Tay-Sachs disease carriers died from the same causes as grandparents of
noncarriers. They suggested that the finding indirectly supports the
notion that the high frequency of the TSD gene in Ashkenazim is 'caused
by a combination of founder effect, genetic drift, and differential
Diamond (1988) defended selective advantage as the cause of the high
frequency of the TS gene in Ashkenazi Jews.
Paw et al. (1990) analyzed the frequency of 3 HEXA mutations among
heterozygotes identified in a Tay-Sachs screening program: the
4-nucleotide insertion in exon 11 (606869.0001), the G-to-C transversion
at the 5-prime splice site in intron 12 (606869.0002), and the
gly269-to-ser mutation in exon 7 (606869.0008). Mutation analysis
included PCR amplification of the relevant regions followed by
allele-specific oligonucleotide (ASO) hybridization and, in the case of
the exon 11 insertion, the formation of heteroduplex PCR fragments of
low electrophoretic mobility. The percentage distribution of the exon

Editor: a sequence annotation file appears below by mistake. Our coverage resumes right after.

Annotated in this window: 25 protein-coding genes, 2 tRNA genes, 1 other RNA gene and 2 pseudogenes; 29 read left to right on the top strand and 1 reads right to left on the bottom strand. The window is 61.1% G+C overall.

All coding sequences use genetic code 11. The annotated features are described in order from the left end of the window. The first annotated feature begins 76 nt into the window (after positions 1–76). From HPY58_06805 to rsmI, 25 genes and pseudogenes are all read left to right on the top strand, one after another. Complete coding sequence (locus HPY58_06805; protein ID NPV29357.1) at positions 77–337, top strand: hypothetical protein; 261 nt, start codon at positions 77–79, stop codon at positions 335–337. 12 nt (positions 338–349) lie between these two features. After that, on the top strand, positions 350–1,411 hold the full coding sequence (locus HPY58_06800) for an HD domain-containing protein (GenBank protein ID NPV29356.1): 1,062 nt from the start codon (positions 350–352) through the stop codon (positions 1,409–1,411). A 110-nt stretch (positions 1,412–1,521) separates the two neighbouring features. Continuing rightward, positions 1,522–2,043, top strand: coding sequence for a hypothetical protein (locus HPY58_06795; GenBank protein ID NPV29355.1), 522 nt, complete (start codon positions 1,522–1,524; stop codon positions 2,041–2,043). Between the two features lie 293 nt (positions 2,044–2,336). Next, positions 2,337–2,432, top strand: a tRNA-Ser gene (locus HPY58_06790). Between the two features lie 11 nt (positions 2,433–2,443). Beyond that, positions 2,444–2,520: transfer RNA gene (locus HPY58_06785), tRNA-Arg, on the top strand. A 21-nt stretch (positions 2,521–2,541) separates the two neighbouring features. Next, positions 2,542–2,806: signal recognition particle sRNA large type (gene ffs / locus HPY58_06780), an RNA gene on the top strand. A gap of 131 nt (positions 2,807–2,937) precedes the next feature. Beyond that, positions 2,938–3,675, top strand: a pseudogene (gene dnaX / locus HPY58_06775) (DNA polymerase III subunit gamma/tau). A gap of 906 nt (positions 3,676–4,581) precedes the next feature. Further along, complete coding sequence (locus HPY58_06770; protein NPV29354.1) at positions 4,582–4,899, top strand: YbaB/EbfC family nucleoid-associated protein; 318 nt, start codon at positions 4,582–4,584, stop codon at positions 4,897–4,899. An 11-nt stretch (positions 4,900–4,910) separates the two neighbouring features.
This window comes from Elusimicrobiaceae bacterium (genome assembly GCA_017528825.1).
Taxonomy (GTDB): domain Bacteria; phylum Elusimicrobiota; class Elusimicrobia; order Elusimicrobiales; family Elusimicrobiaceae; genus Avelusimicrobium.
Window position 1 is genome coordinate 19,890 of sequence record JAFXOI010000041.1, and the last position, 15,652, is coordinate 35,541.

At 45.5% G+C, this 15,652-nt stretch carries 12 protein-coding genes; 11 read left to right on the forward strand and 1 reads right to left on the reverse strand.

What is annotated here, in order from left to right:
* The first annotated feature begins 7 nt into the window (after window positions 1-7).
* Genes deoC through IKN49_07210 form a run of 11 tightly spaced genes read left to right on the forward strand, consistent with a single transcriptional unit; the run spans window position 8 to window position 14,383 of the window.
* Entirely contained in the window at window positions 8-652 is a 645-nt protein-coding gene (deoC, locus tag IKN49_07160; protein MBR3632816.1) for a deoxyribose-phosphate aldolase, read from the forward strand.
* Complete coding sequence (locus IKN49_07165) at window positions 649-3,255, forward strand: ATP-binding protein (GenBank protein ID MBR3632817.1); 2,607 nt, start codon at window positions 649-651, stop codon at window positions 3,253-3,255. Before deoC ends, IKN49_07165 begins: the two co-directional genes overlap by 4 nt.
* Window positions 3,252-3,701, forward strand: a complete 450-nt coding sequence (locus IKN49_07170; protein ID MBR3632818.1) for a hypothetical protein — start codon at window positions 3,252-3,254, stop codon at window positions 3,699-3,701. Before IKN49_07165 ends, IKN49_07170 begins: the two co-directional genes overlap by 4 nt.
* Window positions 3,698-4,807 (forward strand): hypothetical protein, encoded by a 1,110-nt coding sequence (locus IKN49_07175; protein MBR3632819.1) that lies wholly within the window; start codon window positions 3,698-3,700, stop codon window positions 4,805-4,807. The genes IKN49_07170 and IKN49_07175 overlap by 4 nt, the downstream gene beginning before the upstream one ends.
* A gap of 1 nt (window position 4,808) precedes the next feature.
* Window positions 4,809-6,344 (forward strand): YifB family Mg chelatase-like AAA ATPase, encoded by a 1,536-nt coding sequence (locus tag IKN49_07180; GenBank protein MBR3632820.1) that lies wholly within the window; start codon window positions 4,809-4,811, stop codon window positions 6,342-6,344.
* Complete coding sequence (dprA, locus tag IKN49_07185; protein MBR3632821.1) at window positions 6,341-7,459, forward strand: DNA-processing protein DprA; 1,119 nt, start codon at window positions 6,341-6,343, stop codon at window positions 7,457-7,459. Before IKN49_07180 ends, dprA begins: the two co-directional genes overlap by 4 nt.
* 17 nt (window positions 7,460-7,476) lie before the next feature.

11, intron 12, exon 7, and unidentified mutant alleles was 73:15:4:8
among 156 Jewish carriers of HEXA deficiency and 16:0:3:81 among 51
non-Jewish carriers. Regardless of the mutation, the ancestral origin of
the Jewish carriers was primarily eastern and (somewhat less often)
central Europe, whereas for non-Jewish carriers it was western Europe.
Among 148 Ashkenazi Jews carrying the Tay-Sachs gene, Grebner and
Tomczak (1991) found that 108 had the insertion mutation (606869.0001),
26 had the splice junction mutation (606869.0002), 5 had the adult
mutation (606869.0008), and 9 had none of the 3. Among 28 non-Jewish
carriers tested, most of whom were obligate carriers, 4 had the
insertion mutation, 1 had the adult mutation, and the remaining 23 had
none of the 3. The 2 patients with the asp258-to-his type of B1 allele
(606869.0038) had infantile TSD with serum and fibroblasts containing
heterozygote levels of HEXA.
Risch et al. (2003) postulated that geographic distribution of disease
mutations in the Ashkenazi Jewish population supports genetic drift,
rather than selection, as the mechanism of unusually high frequency of
conditions such as TSD. Zlotogora and Bach (2003) provided a rebuttal in
support of selection as the determining factor. They stated that the
occurrence of several mutations in the same gene or mutations in